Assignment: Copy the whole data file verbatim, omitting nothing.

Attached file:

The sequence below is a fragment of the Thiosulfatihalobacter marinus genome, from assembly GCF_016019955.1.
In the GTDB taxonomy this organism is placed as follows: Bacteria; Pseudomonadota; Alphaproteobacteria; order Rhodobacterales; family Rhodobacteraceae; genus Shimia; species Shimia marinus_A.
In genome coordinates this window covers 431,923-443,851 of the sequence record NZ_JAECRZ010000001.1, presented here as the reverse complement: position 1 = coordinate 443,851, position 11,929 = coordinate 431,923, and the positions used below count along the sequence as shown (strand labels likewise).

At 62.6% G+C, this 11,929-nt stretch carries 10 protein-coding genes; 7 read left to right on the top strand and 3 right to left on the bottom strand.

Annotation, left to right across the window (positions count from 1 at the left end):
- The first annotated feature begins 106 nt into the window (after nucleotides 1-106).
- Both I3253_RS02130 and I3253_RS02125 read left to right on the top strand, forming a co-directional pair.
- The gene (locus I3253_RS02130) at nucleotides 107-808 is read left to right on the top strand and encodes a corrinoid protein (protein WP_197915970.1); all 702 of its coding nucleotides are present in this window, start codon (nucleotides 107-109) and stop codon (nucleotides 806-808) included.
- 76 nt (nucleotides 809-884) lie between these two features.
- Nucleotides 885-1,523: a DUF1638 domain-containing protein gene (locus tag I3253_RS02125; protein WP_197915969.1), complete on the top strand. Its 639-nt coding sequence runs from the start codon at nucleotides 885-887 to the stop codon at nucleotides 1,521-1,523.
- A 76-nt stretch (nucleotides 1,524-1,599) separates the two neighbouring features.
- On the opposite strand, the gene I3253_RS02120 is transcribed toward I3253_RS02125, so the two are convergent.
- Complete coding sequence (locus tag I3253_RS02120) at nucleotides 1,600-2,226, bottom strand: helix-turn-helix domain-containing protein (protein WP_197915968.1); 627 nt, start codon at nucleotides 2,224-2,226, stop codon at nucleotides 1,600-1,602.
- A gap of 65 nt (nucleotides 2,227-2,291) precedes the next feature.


The sequence below is a fragment of the Thiosulfatihalobacter marinus genome, from assembly GCF_016019955.1.
In the GTDB taxonomy this organism is placed as follows: Bacteria; Pseudomonadota; Alphaproteobacteria; order Rhodobacterales; family Rhodobacteraceae; genus Shimia; species Shimia marinus_A.
In genome coordinates this window covers 431,923-443,851 of the sequence record NZ_JAECRZ010000001.1, presented here as the reverse complement: position 1 = coordinate 443,851, position 11,929 = coordinate 431,923, and the positions used below count along the sequence as shown (strand labels likewise).

At 62.6% G+C, this 11,929-nt stretch carries 10 protein-coding genes; 7 read left to right on the top strand and 3 right to left on the bottom strand.

Annotation, left to right across the window (positions count from 1 at the left end):
- The first annotated feature begins 106 nt into the window (after nucleotides 1-106).
- Both I3253_RS02130 and I3253_RS02125 read left to right on the top strand, forming a co-directional pair.
- The gene (locus I3253_RS02130) at nucleotides 107-808 is read left to right on the top strand and encodes a corrinoid protein (protein WP_197915970.1); all 702 of its coding nucleotides are present in this window, start codon (nucleotides 107-109) and stop codon (nucleotides 806-808) included.
- 76 nt (nucleotides 809-884) lie between these two features.
- Nucleotides 885-1,523: a DUF1638 domain-containing protein gene (locus tag I3253_RS02125; protein WP_197915969.1), complete on the top strand. Its 639-nt coding sequence runs from the start codon at nucleotides 885-887 to the stop codon at nucleotides 1,521-1,523.
- A 76-nt stretch (nucleotides 1,524-1,599) separates the two neighbouring features.
- On the opposite strand, the gene I3253_RS02120 is transcribed toward I3253_RS02125, so the two are convergent.
- Complete coding sequence (locus tag I3253_RS02120) at nucleotides 1,600-2,226, bottom strand: helix-turn-helix domain-containing protein (protein WP_197915968.1); 627 nt, start codon at nucleotides 2,224-2,226, stop codon at nucleotides 1,600-1,602.
- A gap of 65 nt (nucleotides 2,227-2,291) precedes the next feature.